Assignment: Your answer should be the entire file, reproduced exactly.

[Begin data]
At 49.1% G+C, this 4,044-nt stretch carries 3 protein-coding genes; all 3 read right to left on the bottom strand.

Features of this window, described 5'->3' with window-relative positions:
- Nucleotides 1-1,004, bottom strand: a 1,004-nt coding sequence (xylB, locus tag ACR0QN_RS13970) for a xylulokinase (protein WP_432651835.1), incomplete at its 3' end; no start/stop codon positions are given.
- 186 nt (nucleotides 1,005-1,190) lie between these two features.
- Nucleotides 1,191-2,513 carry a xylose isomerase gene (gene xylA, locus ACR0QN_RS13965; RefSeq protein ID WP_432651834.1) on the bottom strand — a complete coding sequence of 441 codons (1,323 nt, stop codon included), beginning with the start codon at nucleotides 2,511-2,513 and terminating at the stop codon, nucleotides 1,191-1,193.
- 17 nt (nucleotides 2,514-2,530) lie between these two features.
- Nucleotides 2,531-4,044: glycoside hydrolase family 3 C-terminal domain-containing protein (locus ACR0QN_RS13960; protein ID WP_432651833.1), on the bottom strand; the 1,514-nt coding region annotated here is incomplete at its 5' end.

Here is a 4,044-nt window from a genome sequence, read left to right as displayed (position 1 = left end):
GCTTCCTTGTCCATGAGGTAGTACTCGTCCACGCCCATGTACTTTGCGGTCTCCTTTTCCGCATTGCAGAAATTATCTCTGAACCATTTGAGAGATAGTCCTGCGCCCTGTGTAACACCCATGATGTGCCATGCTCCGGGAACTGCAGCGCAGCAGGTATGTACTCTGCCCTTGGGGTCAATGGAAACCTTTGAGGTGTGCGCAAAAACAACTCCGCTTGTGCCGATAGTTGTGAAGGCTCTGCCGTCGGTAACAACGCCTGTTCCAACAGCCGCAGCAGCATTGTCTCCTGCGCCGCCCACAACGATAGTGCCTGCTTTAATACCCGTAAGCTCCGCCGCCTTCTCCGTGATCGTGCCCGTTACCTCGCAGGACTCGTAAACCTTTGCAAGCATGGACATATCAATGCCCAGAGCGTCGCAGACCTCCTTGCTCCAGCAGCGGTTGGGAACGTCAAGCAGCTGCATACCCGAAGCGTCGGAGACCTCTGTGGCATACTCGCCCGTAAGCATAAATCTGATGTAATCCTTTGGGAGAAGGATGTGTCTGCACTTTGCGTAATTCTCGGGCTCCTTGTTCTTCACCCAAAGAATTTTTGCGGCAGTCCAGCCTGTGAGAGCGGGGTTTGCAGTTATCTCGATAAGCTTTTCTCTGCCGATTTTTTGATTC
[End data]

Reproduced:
At 49.1% G+C, this 4,044-nt stretch carries 3 protein-coding genes; all 3 read right to left on the bottom strand.

Features of this window, described 5'->3' with window-relative positions:
- Nucleotides 1-1,004, bottom strand: a 1,004-nt coding sequence (xylB, locus tag ACR0QN_RS13970) for a xylulokinase (protein WP_432651835.1), incomplete at its 3' end; no start/stop codon positions are given.
- 186 nt (nucleotides 1,005-1,190) lie between these two features.
- Nucleotides 1,191-2,513 carry a xylose isomerase gene (gene xylA, locus ACR0QN_RS13965; RefSeq protein ID WP_432651834.1) on the bottom strand — a complete coding sequence of 441 codons (1,323 nt, stop codon included), beginning with the start codon at nucleotides 2,511-2,513 and terminating at the stop codon, nucleotides 1,191-1,193.
- 17 nt (nucleotides 2,514-2,530) lie between these two features.
- Nucleotides 2,531-4,044: glycoside hydrolase family 3 C-terminal domain-containing protein (locus ACR0QN_RS13960; protein ID WP_432651833.1), on the bottom strand; the 1,514-nt coding region annotated here is incomplete at its 5' end.

Here is a 4,044-nt window from a genome sequence, read left to right as displayed (position 1 = left end):
GCTTCCTTGTCCATGAGGTAGTACTCGTCCACGCCCATGTACTTTGCGGTCTCCTTTTCCGCATTGCAGAAATTATCTCTGAACCATTTGAGAGATAGTCCTGCGCCCTGTGTAACACCCATGATGTGCCATGCTCCGGGAACTGCAGCGCAGCAGGTATGTACTCTGCCCTTGGGGTCAATGGAAACCTTTGAGGTGTGCGCAAAAACAACTCCGCTTGTGCCGATAGTTGTGAAGGCTCTGCCGTCGGTAACAACGCCTGTTCCAACAGCCGCAGCAGCATTGTCTCCTGCGCCGCCCACAACGATAGTGCCTGCTTTAATACCCGTAAGCTCCGCCGCCTTCTCCGTGATCGTGCCCGTTACCTCGCAGGACTCGTAAACCTTTGCAAGCATGGACATATCAATGCCCAGAGCGTCGCAGACCTCCTTGCTCCAGCAGCGGTTGGGAACGTCAAGCAGCTGCATACCCGAAGCGTCGGAGACCTCTGTGGCATACTCGCCCGTAAGCATAAATCTGATGTAATCCTTTGGGAGAAGGATGTGTCTGCACTTTGCGTAATTCTCGGGCTCCTTGTTCTTCACCCAAAGAATTTTTGCGGCAGTCCAGCCTGTGAGAGCGGGGTTTGCAGTTATCTCGATAAGCTTTTCTCTGCCGATTTTTTGATTC